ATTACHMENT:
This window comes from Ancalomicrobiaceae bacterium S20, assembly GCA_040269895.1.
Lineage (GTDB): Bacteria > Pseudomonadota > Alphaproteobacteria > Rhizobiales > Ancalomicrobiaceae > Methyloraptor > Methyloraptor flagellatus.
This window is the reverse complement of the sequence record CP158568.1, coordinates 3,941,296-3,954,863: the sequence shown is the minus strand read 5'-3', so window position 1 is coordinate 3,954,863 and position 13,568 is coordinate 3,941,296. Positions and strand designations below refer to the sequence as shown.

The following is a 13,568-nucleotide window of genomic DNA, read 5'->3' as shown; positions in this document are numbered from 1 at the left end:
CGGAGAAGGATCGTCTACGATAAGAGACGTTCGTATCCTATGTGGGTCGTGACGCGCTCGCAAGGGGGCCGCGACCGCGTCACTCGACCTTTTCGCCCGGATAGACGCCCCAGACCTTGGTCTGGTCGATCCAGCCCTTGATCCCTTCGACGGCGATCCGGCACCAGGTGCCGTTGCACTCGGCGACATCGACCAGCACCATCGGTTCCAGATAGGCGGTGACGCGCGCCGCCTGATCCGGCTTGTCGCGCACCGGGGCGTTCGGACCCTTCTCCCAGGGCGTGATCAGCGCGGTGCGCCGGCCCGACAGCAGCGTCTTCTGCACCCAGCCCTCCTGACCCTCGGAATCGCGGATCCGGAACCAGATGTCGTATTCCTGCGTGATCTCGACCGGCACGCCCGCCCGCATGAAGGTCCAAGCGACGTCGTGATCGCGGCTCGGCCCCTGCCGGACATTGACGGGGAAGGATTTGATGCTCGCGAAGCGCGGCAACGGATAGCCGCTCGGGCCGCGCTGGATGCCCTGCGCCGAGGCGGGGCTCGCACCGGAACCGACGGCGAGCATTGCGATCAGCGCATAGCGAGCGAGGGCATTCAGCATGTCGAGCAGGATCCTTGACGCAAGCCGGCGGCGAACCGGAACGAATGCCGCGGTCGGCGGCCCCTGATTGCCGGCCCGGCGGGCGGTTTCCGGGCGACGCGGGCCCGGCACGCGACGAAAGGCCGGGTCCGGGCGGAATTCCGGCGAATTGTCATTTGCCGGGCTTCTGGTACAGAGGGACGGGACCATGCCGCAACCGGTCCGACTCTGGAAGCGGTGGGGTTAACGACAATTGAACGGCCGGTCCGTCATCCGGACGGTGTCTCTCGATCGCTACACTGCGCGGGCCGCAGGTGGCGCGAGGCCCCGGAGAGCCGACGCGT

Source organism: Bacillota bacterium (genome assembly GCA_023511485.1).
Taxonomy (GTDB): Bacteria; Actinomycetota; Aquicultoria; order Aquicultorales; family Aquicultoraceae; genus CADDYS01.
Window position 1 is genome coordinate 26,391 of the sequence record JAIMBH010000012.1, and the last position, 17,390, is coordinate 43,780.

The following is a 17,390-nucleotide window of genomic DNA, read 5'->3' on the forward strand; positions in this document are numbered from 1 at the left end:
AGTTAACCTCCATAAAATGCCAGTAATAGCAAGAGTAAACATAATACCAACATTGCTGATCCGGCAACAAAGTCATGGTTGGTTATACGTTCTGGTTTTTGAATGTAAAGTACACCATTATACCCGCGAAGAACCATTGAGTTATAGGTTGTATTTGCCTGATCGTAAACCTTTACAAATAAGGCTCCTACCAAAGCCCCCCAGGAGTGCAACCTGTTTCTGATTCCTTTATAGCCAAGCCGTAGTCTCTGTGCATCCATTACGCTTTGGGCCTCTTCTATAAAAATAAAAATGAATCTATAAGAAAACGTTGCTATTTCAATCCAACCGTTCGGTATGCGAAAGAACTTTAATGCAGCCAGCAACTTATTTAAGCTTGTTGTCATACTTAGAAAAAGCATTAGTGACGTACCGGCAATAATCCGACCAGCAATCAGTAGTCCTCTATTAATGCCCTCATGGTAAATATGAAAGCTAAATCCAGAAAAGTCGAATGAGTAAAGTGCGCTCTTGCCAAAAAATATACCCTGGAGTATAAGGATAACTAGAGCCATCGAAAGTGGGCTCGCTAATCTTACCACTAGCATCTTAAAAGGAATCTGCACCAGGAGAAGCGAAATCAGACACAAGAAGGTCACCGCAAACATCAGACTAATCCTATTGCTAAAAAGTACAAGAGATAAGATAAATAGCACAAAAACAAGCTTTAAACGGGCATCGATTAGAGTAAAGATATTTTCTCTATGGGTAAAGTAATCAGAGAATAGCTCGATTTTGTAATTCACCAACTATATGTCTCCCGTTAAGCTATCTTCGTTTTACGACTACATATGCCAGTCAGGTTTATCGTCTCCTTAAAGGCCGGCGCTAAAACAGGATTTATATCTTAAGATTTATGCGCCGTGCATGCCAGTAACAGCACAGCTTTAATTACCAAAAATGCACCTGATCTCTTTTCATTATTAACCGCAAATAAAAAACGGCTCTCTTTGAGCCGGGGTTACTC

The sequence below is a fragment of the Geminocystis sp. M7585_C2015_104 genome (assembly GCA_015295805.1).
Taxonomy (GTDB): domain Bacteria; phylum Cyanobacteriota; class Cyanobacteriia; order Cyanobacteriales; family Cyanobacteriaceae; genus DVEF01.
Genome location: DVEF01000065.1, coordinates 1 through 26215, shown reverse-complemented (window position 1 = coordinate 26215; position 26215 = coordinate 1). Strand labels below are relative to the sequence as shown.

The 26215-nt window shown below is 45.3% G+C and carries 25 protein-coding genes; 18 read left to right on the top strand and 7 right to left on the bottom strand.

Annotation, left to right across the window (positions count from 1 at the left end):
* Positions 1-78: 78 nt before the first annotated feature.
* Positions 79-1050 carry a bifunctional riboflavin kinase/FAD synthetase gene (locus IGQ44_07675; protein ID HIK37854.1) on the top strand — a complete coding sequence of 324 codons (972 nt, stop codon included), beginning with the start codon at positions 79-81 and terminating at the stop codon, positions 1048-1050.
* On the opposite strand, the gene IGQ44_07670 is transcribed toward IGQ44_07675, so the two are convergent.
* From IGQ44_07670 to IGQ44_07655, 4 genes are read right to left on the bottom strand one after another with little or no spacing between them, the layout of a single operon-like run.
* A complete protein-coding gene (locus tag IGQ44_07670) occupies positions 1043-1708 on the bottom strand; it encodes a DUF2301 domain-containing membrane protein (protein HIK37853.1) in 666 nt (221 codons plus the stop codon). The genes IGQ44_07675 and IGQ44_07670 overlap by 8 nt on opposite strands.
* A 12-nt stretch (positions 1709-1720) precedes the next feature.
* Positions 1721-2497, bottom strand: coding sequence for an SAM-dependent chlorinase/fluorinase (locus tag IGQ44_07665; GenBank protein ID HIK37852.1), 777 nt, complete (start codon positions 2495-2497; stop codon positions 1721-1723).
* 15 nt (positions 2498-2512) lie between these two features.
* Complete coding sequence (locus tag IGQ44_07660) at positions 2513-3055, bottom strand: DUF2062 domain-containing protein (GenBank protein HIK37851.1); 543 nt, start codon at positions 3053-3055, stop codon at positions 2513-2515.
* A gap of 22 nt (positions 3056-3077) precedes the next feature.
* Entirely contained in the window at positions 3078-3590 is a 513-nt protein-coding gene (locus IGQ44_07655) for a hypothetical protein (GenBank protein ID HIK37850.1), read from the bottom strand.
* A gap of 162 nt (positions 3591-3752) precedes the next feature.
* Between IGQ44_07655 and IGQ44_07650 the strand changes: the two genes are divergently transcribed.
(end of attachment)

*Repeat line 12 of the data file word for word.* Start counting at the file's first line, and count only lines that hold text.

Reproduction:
Taxonomy (GTDB): domain Bacteria; phylum Cyanobacteriota; class Cyanobacteriia; order Cyanobacteriales; family Cyanobacteriaceae; genus DVEF01.